What is arrhythmia?
Usually, a heart beats between 60 and 80 times per minute, but everyone has their own normal heartbeat rhythm. Some hearts beat faster or more slowly than others. When you are diagnosed with arrhythmia, it is an abnormal heart rhythm for you, but not necessarily for someone else.
The pumping action of your heart is triggered by electrical impulses that begin in your heart's natural pacemaker, called the sinus node (also called sinoatrial or SA node). Learn how a healthy heart works.
Arrhythmia may cause your heart to beat too slowly (bradycardia, less than 60 beats per minute) or too quickly (tachycardia, more than 100 beats per minute), or cause uncoordinated contractions (fibrillation).
Types of arrhythmia
Arrhythmias are defined by the speed of the heartbeats: slow and fast. They include bradycardia and tachycardia, with a variety of conditions under those two categories.
1. Slow heartbeat - bradycardia
Bradycardia occurs when your heart beats so slowly that it cannot pump enough blood for your body's needs. Untreated bradycardia can cause excessive tiredness, dizziness, light-headedness or fainting. An electronic pacemaker can help the heart to beat normally.
Bradycardia can be caused by:
- Sick sinus syndrome
This is a malfunction in the heart's natural pacemaker (the sinus node), which makes it fire too slowly. This condition may be caused by growing older or by disease. Some medications can also cause or aggravate a slow heartbeat. The resulting arrhythmia may be temporary or permanent. It can be treated with medication or with an electronic pacemaker.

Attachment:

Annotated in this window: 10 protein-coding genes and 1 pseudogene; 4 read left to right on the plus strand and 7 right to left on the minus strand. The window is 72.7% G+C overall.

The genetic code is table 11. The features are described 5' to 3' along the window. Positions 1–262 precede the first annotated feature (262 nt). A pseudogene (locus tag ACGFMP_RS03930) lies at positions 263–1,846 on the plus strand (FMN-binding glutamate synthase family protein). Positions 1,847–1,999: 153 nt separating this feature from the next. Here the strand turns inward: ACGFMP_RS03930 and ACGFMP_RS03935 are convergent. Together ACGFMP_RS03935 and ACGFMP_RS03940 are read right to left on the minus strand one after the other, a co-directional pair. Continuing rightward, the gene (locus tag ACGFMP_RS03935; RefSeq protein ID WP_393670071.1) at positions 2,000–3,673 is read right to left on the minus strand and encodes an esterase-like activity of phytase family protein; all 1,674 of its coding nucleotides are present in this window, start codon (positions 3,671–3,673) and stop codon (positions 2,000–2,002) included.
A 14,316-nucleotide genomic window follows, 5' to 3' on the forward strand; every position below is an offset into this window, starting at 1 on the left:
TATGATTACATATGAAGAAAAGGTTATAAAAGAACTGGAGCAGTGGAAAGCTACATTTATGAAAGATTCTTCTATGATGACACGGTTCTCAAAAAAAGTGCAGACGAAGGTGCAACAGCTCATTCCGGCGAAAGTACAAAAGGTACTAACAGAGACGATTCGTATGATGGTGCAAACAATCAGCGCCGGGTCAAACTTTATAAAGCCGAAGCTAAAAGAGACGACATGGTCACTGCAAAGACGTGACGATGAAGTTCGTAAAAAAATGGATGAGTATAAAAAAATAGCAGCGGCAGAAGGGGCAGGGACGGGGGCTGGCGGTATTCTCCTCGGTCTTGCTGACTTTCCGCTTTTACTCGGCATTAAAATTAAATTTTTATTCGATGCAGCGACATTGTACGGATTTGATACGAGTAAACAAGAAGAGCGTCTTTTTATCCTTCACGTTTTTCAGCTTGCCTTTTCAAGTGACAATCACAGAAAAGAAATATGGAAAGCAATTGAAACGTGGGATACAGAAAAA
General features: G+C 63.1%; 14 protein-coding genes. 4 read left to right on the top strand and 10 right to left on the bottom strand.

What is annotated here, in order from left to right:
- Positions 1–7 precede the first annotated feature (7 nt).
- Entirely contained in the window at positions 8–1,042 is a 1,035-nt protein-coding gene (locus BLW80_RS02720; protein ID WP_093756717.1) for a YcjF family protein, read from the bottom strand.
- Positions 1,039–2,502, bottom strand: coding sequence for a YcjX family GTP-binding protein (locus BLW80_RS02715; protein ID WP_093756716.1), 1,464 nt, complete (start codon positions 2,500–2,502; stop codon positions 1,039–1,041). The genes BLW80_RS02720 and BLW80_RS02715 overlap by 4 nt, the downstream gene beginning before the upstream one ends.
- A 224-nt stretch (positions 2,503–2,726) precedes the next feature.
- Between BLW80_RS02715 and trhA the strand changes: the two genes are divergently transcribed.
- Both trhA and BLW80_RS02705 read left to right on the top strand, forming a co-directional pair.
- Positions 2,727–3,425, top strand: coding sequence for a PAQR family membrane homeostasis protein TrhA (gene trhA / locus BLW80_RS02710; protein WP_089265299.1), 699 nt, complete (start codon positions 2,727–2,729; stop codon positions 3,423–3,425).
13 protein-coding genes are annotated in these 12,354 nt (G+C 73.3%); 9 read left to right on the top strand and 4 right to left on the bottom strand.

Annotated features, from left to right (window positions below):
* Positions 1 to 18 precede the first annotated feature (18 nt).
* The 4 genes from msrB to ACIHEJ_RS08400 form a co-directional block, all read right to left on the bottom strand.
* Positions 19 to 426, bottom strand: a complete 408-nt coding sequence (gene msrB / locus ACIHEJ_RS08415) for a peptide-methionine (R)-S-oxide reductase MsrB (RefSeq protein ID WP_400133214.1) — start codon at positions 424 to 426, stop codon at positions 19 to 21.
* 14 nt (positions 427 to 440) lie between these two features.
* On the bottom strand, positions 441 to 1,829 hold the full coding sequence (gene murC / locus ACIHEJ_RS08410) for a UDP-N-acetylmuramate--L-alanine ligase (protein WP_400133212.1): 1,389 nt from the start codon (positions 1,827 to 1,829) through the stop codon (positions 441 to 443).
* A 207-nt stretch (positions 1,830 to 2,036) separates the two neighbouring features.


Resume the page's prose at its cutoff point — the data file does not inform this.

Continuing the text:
- Heart block
This is the slowing down or interruption of the electrical signal to the lower chambers of the heart which cause the heart muscle to contract. The heart's electrical system normally sends signals from the upper chambers of the heart (atria) to the lower chambers (ventricles) in a pattern that causes a heartbeat, a coordinated contraction of the heart muscle.
2. Rapid heartbeat - tachycardia
Tachycardia occurs when your heart beats too fast. There are two main types: Tachycardia above a ventricle and Tachycardia in a ventricle.
- Tachycardia above a ventricle (supraventricular)
These are rapid heartbeats in the atria (the top chambers of your heart) or in the AV (atrioventricular) node – the electrical connection between the atria and the ventricles (the lower chambers of your heart).
- Atrial flutter
In atrial flutter, an extra or early electrical impulse travels around and around the atria in a circular path rather than down along its normal path. This electrical signal causes the atria to "flutter," contracting at a much higher rate than normal. Atrial flutter is usually not life threatening, but can cause chest pain, faintness or other more serious problems.
- Atrial fibrillation (Afib)
This common form of tachycardia occurs when the electrical activity in the atria is disorganized and very rapid. The pattern of electrical activity stimulates the atria randomly and at a high speed, which causes a series of very rapid contractions of the heart's upper chambers, preventing them from pumping effectively. Though not usually life-threatening, the rapid, irregular and uncoordinated beating of the ventricles may cause light-headedness or palpitations. If it goes on for several days or longer, it may increase your risk of stroke, because blood trapped in the atria can clot and travel from your heart to your brain, causing a stroke.